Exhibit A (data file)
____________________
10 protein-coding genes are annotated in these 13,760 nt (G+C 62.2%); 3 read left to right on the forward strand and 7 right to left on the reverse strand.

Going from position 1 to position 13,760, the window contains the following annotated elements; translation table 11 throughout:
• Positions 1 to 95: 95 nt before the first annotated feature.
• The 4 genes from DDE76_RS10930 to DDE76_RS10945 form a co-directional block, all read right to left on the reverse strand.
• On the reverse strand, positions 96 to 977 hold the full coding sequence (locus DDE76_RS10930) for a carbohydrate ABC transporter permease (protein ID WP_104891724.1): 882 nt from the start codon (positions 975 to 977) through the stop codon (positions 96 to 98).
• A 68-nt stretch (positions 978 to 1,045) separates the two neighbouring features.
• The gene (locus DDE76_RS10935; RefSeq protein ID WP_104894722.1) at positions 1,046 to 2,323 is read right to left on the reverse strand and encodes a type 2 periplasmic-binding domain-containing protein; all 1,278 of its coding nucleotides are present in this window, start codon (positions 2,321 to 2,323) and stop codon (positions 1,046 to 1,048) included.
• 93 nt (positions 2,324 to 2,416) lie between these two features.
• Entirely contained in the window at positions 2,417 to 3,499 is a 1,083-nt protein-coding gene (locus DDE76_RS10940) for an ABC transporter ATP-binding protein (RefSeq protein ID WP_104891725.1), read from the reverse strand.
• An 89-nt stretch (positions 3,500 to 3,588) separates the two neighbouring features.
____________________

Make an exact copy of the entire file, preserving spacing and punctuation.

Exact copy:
10 protein-coding genes are annotated in these 13,760 nt (G+C 62.2%); 3 read left to right on the forward strand and 7 right to left on the reverse strand.

Going from position 1 to position 13,760, the window contains the following annotated elements; translation table 11 throughout:
• Positions 1 to 95: 95 nt before the first annotated feature.
• The 4 genes from DDE76_RS10930 to DDE76_RS10945 form a co-directional block, all read right to left on the reverse strand.
• On the reverse strand, positions 96 to 977 hold the full coding sequence (locus DDE76_RS10930) for a carbohydrate ABC transporter permease (protein ID WP_104891724.1): 882 nt from the start codon (positions 975 to 977) through the stop codon (positions 96 to 98).
• A 68-nt stretch (positions 978 to 1,045) separates the two neighbouring features.
• The gene (locus DDE76_RS10935; RefSeq protein ID WP_104894722.1) at positions 1,046 to 2,323 is read right to left on the reverse strand and encodes a type 2 periplasmic-binding domain-containing protein; all 1,278 of its coding nucleotides are present in this window, start codon (positions 2,321 to 2,323) and stop codon (positions 1,046 to 1,048) included.
• 93 nt (positions 2,324 to 2,416) lie between these two features.
• Entirely contained in the window at positions 2,417 to 3,499 is a 1,083-nt protein-coding gene (locus DDE76_RS10940) for an ABC transporter ATP-binding protein (RefSeq protein ID WP_104891725.1), read from the reverse strand.
• An 89-nt stretch (positions 3,500 to 3,588) separates the two neighbouring features.